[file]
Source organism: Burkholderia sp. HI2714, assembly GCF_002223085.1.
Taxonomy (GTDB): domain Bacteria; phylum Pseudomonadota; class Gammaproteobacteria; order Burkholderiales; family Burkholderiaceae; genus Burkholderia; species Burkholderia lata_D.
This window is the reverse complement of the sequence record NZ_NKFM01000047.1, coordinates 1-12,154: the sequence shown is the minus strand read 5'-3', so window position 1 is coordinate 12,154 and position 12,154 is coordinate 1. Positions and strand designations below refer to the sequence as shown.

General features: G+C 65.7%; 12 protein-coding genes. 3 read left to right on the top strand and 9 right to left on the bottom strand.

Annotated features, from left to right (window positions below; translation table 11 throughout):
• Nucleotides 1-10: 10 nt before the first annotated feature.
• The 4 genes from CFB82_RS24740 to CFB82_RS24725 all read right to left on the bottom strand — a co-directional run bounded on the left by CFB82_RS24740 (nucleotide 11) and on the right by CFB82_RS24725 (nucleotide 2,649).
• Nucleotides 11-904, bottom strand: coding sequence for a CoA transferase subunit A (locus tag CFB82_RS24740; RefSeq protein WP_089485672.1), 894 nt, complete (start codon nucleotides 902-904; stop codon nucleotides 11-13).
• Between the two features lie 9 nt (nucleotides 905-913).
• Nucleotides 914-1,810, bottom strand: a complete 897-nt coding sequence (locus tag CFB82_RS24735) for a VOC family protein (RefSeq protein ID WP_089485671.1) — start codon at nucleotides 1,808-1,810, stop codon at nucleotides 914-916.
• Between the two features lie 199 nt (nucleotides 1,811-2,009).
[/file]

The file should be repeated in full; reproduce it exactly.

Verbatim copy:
Source organism: Burkholderia sp. HI2714, assembly GCF_002223085.1.
Taxonomy (GTDB): domain Bacteria; phylum Pseudomonadota; class Gammaproteobacteria; order Burkholderiales; family Burkholderiaceae; genus Burkholderia; species Burkholderia lata_D.
This window is the reverse complement of the sequence record NZ_NKFM01000047.1, coordinates 1-12,154: the sequence shown is the minus strand read 5'-3', so window position 1 is coordinate 12,154 and position 12,154 is coordinate 1. Positions and strand designations below refer to the sequence as shown.

General features: G+C 65.7%; 12 protein-coding genes. 3 read left to right on the top strand and 9 right to left on the bottom strand.

Annotated features, from left to right (window positions below; translation table 11 throughout):
• Nucleotides 1-10: 10 nt before the first annotated feature.
• The 4 genes from CFB82_RS24740 to CFB82_RS24725 all read right to left on the bottom strand — a co-directional run bounded on the left by CFB82_RS24740 (nucleotide 11) and on the right by CFB82_RS24725 (nucleotide 2,649).
• Nucleotides 11-904, bottom strand: coding sequence for a CoA transferase subunit A (locus tag CFB82_RS24740; RefSeq protein WP_089485672.1), 894 nt, complete (start codon nucleotides 902-904; stop codon nucleotides 11-13).
• Between the two features lie 9 nt (nucleotides 905-913).
• Nucleotides 914-1,810, bottom strand: a complete 897-nt coding sequence (locus tag CFB82_RS24735) for a VOC family protein (RefSeq protein ID WP_089485671.1) — start codon at nucleotides 1,808-1,810, stop codon at nucleotides 914-916.
• Between the two features lie 199 nt (nucleotides 1,811-2,009).